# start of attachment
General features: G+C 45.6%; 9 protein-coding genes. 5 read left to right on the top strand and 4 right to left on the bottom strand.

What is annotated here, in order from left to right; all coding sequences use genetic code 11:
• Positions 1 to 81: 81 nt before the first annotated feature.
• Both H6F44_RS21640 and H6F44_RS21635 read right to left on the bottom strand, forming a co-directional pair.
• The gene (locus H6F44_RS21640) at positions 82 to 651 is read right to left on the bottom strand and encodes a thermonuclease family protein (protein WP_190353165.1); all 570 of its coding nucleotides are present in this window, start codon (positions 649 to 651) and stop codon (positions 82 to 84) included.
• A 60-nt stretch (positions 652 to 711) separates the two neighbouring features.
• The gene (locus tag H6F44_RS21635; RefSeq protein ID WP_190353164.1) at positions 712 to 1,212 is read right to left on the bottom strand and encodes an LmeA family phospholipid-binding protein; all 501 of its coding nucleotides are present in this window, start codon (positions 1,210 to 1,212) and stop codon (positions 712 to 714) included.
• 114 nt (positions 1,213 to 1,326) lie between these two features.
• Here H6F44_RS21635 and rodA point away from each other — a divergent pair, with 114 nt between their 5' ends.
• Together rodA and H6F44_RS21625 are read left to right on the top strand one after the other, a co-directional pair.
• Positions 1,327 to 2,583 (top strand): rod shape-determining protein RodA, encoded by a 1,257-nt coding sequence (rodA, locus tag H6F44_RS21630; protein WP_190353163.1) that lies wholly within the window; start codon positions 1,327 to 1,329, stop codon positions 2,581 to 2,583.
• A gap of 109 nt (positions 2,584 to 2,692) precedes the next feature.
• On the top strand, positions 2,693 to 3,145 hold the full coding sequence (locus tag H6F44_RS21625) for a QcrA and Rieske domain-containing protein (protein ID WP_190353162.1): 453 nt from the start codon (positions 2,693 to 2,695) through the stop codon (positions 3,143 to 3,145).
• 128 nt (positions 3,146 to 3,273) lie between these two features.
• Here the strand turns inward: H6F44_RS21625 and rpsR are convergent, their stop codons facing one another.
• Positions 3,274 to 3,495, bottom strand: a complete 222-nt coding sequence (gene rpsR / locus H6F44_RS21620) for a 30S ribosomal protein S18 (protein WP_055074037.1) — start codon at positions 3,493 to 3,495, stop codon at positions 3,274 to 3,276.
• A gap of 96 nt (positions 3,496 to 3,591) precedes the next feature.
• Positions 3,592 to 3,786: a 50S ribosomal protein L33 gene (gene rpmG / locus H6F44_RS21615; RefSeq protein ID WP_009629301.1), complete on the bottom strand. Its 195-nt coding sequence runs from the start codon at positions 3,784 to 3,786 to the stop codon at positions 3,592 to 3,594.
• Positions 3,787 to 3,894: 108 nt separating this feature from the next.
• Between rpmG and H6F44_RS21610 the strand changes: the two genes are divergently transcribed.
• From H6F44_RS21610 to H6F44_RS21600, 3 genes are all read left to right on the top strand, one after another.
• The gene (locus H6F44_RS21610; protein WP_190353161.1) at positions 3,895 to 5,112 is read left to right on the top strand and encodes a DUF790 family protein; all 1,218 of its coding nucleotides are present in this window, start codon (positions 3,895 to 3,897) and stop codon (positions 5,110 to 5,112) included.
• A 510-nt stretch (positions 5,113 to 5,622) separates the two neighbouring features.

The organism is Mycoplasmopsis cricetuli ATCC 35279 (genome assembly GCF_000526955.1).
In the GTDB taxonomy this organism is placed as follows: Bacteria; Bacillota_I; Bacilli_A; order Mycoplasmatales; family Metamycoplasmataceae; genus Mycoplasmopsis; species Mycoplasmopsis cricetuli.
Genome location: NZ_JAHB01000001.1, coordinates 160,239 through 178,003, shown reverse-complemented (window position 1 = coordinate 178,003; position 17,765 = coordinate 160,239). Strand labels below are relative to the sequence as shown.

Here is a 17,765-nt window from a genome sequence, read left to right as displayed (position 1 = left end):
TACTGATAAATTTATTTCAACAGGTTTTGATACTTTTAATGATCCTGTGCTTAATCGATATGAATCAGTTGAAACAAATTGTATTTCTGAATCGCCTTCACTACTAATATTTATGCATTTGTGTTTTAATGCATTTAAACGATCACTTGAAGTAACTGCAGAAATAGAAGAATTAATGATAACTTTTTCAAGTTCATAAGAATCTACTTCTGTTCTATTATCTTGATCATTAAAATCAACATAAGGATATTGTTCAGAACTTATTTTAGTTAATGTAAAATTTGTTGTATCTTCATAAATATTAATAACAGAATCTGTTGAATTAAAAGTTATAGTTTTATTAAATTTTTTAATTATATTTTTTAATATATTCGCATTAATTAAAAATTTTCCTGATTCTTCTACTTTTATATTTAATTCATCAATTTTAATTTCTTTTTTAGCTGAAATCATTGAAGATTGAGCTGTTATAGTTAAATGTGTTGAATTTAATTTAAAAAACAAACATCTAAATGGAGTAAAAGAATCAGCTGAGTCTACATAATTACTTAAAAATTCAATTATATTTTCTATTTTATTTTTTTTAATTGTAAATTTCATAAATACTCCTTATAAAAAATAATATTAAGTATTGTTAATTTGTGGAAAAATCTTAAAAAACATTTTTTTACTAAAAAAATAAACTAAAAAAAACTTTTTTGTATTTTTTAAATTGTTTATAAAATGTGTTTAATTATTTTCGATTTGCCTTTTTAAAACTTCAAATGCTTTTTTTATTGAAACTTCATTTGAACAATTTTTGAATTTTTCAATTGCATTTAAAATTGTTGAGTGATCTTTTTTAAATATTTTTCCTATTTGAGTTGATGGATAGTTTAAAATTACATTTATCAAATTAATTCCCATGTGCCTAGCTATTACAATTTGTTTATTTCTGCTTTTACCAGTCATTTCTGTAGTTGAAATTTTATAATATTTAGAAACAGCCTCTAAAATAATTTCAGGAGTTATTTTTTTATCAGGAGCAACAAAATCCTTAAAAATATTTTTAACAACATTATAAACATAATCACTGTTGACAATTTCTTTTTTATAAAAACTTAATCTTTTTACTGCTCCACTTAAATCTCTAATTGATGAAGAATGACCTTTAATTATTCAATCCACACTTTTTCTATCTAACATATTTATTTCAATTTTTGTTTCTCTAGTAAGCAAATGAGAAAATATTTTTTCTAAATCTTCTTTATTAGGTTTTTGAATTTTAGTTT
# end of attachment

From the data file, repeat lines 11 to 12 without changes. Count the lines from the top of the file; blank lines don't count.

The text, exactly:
• Positions 1,327 to 2,583 (top strand): rod shape-determining protein RodA, encoded by a 1,257-nt coding sequence (rodA, locus tag H6F44_RS21630; protein WP_190353163.1) that lies wholly within the window; start codon positions 1,327 to 1,329, stop codon positions 2,581 to 2,583.
• A gap of 109 nt (positions 2,584 to 2,692) precedes the next feature.